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U.S. Department of State INA 214(B) Basis of Refusal Not Equivalent to Inadmissibility (12/04)

R 281655Z DEC 04



E.O. 12958: N/A


1.  M/R (SEP) cleared this telegram.

2.  Summary: This cable reviews proper interpretation of
section 214(b) of the Immigration and Nationality Act.
Section 214(b) has direct applicability to most non-
immigrant visa cases.  It cannot be simplified to mean only
that applicants must have "ties" or must intend to return
home.  A refusal under section 214(b) is different from a
212(a) refusal, in that the former does not constitute a
finding of inadmissibility.  End summary.

3.  Consular officers spend a significant portion of their
time interpreting, applying, and explaining section 214(b)
of the immigration and nationality act.  Thus, it deserves
close reading and careful interpretation.  Through this
cable, we would like to clear up any possible
misunderstandings about 214(b) and its appropriate
application.  Posts are asked to review carefully this
cable with all consular officers.

4.  What does the statute actually say?  The first sentence
of INA 214(b) states that:  "every alien (other than a
nonimmigrant described in subparagraph (l) or (v) of
section 101(a)(15), and other than a nonimmigrant described
in any provision of section 101(a)(15)(H)(i) except
subclause (b1) of such section) shall be presumed to be an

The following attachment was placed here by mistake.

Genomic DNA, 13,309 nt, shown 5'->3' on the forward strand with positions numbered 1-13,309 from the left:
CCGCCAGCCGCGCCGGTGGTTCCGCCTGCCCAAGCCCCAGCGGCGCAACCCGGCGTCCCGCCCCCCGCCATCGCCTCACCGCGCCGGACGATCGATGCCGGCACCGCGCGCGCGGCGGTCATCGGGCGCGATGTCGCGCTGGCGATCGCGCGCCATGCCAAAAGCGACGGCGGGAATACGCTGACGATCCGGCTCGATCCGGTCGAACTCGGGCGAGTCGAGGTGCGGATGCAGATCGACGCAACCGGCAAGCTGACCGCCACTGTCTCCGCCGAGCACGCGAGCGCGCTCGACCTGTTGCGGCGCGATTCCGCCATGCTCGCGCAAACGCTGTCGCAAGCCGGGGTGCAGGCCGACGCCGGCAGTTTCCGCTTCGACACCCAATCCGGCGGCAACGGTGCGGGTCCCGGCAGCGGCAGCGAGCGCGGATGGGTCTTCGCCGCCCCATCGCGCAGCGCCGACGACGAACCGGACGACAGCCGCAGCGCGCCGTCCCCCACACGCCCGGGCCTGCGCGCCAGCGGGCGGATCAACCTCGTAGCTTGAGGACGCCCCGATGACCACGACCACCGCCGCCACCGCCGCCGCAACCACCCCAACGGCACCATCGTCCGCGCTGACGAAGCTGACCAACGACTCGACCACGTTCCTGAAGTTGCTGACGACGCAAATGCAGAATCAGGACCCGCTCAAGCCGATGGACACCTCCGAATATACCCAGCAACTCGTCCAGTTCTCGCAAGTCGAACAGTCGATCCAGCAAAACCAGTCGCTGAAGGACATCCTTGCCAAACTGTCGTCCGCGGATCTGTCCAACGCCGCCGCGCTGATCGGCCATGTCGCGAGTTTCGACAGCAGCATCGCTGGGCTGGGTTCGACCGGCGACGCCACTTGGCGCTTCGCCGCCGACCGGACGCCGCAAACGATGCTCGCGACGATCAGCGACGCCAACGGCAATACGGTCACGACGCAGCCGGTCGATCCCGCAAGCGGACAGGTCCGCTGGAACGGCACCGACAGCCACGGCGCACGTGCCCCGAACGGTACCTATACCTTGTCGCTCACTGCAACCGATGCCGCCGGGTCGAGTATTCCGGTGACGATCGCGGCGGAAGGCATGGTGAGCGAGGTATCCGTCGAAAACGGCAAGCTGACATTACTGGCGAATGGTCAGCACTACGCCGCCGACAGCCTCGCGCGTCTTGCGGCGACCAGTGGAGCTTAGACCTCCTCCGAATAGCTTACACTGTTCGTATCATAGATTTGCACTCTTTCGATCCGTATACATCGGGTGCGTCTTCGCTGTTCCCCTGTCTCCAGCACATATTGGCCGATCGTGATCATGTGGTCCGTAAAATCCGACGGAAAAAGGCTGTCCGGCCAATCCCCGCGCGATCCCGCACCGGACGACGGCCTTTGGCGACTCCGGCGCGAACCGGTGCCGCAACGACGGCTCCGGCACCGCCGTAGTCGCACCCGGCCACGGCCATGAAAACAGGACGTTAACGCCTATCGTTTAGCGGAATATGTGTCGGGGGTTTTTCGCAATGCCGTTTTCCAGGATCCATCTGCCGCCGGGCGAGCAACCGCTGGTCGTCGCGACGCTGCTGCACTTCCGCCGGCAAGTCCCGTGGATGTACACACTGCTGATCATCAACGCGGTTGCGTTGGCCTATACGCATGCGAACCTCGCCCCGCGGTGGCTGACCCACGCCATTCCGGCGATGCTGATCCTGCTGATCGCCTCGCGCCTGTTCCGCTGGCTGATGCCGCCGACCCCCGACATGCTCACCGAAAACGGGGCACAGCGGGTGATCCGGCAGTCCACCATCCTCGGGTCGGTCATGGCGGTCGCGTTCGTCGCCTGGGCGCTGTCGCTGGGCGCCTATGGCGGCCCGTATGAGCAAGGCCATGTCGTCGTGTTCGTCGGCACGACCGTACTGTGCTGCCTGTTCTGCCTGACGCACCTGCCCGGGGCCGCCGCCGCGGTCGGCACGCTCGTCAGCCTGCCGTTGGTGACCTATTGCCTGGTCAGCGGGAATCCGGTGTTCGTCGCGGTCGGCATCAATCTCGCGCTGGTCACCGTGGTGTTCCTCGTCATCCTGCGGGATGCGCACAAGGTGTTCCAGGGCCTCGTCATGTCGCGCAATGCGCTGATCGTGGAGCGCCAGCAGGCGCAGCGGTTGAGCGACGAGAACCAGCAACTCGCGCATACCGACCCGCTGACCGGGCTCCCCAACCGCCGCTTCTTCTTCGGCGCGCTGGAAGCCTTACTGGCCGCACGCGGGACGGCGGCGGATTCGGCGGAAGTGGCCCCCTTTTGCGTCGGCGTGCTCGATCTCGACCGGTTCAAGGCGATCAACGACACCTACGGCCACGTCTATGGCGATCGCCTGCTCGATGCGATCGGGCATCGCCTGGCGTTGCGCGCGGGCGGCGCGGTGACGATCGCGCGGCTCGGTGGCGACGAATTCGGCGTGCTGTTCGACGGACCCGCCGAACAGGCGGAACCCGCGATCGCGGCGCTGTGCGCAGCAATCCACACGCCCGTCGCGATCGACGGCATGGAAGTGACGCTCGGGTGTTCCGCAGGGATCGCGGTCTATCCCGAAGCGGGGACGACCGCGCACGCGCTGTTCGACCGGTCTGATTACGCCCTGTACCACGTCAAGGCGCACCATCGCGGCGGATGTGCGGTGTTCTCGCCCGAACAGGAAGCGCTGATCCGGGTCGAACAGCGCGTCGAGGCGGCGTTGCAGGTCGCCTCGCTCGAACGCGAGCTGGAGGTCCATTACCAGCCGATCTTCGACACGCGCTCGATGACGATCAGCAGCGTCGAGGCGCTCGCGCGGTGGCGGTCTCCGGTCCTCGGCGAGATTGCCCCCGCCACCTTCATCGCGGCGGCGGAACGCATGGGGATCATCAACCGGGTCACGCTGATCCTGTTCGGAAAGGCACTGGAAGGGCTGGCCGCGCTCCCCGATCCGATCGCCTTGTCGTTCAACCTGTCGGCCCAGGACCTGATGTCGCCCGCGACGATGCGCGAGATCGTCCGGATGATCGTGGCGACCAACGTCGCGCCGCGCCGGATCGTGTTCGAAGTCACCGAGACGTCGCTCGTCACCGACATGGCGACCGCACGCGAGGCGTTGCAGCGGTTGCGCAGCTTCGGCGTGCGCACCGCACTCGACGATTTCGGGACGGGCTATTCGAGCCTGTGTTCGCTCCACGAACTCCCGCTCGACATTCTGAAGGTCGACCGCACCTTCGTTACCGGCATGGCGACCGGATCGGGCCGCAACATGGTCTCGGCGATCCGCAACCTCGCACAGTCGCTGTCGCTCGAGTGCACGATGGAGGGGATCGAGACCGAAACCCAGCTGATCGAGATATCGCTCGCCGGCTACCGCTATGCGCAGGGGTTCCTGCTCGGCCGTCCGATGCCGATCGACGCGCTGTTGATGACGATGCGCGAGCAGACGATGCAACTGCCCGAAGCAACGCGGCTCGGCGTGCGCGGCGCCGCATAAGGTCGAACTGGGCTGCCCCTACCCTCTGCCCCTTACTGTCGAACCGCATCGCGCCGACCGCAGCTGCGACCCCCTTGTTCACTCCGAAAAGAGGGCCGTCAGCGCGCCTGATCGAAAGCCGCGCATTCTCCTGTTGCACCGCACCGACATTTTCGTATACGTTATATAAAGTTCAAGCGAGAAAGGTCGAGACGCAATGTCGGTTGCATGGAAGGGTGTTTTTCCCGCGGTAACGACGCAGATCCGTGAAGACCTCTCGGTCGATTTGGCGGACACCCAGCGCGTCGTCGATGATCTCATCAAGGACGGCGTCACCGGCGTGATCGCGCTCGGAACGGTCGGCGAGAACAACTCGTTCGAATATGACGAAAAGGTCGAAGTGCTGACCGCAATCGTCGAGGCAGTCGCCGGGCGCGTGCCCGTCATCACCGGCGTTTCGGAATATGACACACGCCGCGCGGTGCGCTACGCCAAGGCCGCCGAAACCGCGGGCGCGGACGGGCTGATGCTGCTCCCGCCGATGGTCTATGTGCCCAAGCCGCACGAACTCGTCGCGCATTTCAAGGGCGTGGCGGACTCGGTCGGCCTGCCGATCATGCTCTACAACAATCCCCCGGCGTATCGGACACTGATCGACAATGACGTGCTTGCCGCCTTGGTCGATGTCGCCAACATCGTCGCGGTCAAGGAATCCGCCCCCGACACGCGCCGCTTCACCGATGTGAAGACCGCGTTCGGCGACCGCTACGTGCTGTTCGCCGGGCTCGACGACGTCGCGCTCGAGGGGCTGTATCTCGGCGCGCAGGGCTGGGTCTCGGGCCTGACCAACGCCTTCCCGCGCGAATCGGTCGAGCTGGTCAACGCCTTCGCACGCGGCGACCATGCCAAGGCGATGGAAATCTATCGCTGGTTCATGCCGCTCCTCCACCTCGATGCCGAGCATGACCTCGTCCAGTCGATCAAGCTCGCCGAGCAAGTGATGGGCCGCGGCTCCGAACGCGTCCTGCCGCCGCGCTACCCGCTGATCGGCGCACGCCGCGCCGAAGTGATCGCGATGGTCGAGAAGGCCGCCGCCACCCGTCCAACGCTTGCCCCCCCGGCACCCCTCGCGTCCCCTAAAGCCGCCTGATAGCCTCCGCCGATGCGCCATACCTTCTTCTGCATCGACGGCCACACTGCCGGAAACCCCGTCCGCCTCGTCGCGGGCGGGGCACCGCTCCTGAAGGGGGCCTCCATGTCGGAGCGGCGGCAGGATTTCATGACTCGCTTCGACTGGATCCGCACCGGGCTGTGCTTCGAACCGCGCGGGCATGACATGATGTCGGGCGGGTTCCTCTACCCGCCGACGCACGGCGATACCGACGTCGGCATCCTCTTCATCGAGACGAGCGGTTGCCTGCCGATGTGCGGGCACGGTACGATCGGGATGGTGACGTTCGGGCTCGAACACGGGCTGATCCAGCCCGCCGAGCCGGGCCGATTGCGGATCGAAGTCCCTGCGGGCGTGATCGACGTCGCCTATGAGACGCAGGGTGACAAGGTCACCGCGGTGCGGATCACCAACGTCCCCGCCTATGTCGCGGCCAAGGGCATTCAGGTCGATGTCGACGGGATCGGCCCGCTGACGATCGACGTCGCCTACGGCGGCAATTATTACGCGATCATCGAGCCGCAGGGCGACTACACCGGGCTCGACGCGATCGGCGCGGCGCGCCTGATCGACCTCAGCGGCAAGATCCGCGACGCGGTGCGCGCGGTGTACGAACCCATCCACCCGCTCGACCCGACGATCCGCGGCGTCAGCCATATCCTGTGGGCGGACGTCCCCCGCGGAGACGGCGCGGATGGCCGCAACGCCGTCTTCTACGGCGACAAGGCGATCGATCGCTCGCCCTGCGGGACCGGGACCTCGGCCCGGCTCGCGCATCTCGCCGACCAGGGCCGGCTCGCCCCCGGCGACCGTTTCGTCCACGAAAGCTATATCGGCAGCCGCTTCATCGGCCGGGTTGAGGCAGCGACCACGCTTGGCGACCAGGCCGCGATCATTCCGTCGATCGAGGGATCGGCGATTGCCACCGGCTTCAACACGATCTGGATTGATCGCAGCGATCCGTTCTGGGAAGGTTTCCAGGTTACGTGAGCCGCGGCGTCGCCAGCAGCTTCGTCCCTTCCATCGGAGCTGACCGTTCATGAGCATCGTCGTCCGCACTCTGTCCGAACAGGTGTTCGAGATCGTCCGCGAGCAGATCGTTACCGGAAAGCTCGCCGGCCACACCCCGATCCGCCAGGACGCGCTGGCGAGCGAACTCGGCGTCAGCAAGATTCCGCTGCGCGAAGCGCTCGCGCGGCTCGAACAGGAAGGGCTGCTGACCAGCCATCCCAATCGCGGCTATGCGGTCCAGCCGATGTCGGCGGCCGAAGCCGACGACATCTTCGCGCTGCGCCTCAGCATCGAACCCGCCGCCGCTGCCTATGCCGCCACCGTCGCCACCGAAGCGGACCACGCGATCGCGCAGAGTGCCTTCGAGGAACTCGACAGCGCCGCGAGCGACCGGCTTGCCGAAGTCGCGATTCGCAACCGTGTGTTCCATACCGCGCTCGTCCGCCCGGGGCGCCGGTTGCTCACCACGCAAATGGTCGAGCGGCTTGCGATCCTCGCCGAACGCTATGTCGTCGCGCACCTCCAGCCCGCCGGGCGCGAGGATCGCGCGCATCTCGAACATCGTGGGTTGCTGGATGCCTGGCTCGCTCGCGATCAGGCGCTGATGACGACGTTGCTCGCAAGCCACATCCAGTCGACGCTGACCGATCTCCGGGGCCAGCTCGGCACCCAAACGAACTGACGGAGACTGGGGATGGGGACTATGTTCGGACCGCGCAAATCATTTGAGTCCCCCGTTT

immigrant until he establishes to the satisfaction of the
consular officer, at the time of application for a visa,
and the immigration officers, at the time of application
for admission, that he is entitled to a nonimmigrant status
under section 101(a)(15)."

5.  What does this mean?  With limited exceptions, all visa
applicants are presumed to be immigrants (and hence not
eligible for non-immigrant visas) unless and until they
satisfy the consular officer that they qualify for one of
the nonimmigrant visa categories defined in INA section
101(a)(15).  Per section 291 of the INA, the burden of
proof is on the applicant.  If a non-immigrant visa
applicant does not meet this burden of proof to the
satisfaction of the consular officer, then by law the alien
is considered to be an applicant for immigrant status and
should not receive a nonimmigrant visa.

6.  How is this section different from a ground of
inadmissibility?  Grounds of inadmissibility are set forth